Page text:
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Dakota Bass, Kansas Republican, Challenges Democrat Jan Pauls

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Kansas Gov. Sam Brownback could find himself with opposition from a Republican in the Legislature next year.
Kansas Gov. Sam Brownback could find himself with opposition from a Republican in the Legislature next year.

In his campaign to oust an anti-gay Democratic Kansas representative, a 20-year-old Republican railroad conductor has indicated that his platform will be a departure from the state's GOP establishment.

Dakota Bass told The Huffington Post that he plans to run as a socially liberal Republican in the race against state Rep. Jan Pauls (D-Hutchison), an anti-gay, pro-life Democrat who lives in a church.

Pauls narrowly captured the Democratic nomination in August, defeating Erich Bishop, the openly gay son of a former Ku Klux Klan member.

"It is obvious that people want change," Bass said.

Bass said he plans to make both economic and social issues important in the race, noting that he will campaign against Pauls' longstanding history of opposing gay rights in the state. Pauls authored the state's gay marriage ban, which she also pushed to make part of the state constitution and led the fight to keep the state's sodomy ban, after such bans were ruled unconstitutional by the U.S. Supreme Court.

Bass is a former board member of the Hutchison chapter of the Kansas Equality Coalition; he is still in talks with the KEC about winning its support. The coalition's executive director Thomas Witt told HuffPost last month that Pauls' primary victory will not deter the group. "We still want her gone," he said.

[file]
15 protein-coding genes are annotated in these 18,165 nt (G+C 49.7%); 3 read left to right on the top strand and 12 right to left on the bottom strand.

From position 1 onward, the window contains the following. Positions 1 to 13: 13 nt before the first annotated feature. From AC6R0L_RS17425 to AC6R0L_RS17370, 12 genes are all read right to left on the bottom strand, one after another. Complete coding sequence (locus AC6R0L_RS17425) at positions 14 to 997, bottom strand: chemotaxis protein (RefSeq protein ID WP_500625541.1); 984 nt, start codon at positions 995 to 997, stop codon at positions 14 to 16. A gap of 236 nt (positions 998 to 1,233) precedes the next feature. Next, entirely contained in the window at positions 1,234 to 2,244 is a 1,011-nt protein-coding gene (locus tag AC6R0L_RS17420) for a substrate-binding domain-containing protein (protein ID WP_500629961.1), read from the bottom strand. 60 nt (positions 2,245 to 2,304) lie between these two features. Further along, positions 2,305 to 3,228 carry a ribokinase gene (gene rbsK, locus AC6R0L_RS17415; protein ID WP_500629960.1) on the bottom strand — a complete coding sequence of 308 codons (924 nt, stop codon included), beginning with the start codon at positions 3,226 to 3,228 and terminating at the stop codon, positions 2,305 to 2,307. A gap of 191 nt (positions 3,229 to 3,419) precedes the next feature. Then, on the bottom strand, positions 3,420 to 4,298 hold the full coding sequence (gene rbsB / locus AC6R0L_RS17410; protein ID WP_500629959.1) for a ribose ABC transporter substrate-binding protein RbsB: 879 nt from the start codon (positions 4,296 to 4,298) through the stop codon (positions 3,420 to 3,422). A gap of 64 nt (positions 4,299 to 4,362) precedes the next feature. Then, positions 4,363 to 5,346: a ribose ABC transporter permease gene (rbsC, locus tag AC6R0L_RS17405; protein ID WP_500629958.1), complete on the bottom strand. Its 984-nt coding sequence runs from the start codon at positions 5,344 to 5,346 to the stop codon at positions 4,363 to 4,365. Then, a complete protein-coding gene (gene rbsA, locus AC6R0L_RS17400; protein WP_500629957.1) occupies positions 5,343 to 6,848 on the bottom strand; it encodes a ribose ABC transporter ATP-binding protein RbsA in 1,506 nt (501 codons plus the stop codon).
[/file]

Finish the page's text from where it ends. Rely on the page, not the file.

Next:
"The sodomy ban was ruled unconstitutional to enforce. It is an unenforcable law -- what is the point of having it on our books?" Bass said. "That doesn't make sense to me. I would like to try to see (the gay marriage ban) turned around. The state of Kansas needs to turn itself around. It needs to attract more people."

Bass also indicated opposition to the tax cut legislation signed by Gov. Sam Brownback (R) earlier this year, which includes deep income tax cuts and the elimination of most corporate taxes. A nonpartisan legislative research office indicated that the plan could cost the state up to $2.7 billion on a $6 billion budget within five years.

"I have a plan that I can't go into detail on because I am working on the details," Bass said, adding that he believes the state "can turn a profit."

However, Bass said he believes Brownback has done well in some areas. "I am sure that there are things that he has done that I would support," he said.

Bass said that while he has socially liberal viewpoints, he believes he is a "fiscal conservative" and would be a "moderate" Republican in the Legislature. Bass' candidacy comes in the middle of a bitter civil war between conservative and moderate Republicans in the state.

Bass also said he is unlikely to focus on Pauls' controversial move into an abandoned church she and her husband own, following redistricting which placed her house in a district with largely unfamiliar territory. Pauls was given permission by a state board to run.

Bass has his own residency issues, including moving into his grandmother's house in order to live in the district. While he is "skeptical" that Pauls actually resides in the church, he noted that he does sleep at his fiancee's house outside of the district on work nights because it is closer to his job.

"The only difference between what I'm doing and what [Pauls is] doing, is she moved into an abandoned building that is not zoned for residential use," Bass said. "Where I am is zoned for residential use, and inhabited by me and my family."

Pauls did not return a message for comment. Hutchison building officials have said the church is zoned for residential use, but Pauls has not received a certificate of occupancy.

Bass said he wants to run a clean campaign. "We don't need to focus our time on bashing each other" he said. "We need to focus on fixing the malfunctioning corporation that is the state of Kansas."

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